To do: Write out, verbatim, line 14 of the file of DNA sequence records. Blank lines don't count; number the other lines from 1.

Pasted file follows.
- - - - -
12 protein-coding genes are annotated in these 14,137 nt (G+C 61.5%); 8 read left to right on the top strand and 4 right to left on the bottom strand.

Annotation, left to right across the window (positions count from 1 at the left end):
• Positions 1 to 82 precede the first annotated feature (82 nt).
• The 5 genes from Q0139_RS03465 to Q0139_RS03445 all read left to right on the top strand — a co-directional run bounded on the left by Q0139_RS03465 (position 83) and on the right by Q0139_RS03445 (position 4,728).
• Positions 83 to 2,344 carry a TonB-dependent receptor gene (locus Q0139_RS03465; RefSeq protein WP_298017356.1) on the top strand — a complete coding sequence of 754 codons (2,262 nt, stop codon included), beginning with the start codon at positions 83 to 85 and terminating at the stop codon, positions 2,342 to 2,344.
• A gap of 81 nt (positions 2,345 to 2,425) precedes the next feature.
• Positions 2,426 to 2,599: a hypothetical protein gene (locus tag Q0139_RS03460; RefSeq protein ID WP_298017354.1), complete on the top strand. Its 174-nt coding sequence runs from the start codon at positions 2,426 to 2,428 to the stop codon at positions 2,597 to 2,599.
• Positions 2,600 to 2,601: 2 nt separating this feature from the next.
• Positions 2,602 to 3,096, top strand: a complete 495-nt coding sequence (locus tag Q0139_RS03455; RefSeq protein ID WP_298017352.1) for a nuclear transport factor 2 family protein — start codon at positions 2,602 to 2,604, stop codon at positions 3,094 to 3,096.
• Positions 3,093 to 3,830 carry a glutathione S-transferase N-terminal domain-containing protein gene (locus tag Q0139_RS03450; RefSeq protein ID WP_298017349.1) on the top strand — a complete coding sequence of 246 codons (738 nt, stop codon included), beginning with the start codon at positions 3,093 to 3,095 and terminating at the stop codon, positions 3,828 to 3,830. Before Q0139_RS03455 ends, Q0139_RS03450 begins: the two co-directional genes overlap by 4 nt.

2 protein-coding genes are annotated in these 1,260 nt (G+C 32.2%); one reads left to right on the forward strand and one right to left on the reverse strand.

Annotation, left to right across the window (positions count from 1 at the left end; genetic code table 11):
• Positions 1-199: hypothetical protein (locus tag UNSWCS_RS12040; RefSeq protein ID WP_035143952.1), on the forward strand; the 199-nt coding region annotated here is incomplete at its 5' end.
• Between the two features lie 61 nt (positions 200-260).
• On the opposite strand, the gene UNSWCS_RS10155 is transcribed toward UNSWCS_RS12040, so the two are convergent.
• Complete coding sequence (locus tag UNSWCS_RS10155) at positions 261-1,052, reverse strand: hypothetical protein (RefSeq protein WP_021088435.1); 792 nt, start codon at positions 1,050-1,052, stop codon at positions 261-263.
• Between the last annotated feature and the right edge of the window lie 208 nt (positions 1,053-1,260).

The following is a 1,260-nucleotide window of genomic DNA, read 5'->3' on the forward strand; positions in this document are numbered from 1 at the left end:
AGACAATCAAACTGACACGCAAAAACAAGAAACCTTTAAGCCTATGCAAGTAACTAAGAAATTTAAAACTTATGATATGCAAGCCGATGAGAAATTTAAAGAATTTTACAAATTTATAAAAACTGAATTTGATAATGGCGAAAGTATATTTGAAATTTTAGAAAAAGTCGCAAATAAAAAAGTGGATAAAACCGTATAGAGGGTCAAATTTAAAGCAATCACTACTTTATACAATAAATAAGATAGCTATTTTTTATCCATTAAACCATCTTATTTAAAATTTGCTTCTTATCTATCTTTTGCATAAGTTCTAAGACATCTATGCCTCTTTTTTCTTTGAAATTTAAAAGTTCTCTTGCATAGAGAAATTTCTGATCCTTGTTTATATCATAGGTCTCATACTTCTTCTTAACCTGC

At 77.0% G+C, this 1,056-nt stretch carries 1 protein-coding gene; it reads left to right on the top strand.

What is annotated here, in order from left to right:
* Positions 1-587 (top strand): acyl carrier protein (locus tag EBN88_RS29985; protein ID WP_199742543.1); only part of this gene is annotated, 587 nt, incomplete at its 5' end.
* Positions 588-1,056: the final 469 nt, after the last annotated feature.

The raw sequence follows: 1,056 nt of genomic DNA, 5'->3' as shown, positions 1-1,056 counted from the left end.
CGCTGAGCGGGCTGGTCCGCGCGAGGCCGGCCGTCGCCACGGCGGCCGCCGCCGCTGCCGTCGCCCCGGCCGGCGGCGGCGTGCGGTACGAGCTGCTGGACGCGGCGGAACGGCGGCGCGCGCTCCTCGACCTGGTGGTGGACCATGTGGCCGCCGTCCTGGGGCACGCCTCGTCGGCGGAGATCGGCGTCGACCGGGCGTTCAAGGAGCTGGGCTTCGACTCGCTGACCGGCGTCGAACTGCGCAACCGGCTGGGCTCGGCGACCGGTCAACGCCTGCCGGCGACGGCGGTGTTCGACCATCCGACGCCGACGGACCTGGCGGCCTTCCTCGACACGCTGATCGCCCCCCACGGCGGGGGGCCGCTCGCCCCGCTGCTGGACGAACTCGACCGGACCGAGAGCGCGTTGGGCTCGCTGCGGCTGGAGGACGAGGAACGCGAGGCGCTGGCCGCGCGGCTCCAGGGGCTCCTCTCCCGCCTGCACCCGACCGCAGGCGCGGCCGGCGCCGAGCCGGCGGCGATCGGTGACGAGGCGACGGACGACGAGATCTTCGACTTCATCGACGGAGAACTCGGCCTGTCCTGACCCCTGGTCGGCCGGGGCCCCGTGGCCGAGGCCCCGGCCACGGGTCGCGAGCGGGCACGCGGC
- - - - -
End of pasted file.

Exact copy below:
• Between the two features lie 61 nt (positions 200-260).